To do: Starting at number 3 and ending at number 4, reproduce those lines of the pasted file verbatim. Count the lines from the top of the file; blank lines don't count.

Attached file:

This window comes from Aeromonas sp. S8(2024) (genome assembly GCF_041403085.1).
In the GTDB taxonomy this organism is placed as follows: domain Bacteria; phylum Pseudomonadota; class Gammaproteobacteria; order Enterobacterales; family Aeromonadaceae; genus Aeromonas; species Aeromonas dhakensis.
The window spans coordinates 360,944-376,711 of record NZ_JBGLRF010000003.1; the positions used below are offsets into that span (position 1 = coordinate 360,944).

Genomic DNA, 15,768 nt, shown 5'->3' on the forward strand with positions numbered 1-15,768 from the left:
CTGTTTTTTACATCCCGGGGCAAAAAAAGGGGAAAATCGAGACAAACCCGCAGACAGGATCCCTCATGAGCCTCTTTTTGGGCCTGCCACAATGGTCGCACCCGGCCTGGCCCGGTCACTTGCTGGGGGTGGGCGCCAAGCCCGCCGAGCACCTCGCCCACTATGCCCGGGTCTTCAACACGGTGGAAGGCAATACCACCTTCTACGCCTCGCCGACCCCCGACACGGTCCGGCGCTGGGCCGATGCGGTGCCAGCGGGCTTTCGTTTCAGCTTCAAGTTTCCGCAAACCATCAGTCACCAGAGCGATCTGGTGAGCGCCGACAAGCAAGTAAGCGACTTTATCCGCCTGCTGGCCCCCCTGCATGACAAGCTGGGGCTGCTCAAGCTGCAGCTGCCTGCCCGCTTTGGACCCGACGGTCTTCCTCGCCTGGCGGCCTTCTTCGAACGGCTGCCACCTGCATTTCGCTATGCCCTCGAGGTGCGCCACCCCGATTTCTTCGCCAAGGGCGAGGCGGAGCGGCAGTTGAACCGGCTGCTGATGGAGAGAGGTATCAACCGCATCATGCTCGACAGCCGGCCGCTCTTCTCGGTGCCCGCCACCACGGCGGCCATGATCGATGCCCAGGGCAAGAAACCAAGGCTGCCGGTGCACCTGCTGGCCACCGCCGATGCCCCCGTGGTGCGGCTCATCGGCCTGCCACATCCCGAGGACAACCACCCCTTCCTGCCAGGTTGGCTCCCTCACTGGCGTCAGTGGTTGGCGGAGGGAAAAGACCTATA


The window spans coordinates 360,944-376,711 of record NZ_JBGLRF010000003.1; the positions used below are offsets into that span (position 1 = coordinate 360,944).

Genomic DNA, 15,768 nt, shown 5'->3' on the forward strand with positions numbered 1-15,768 from the left: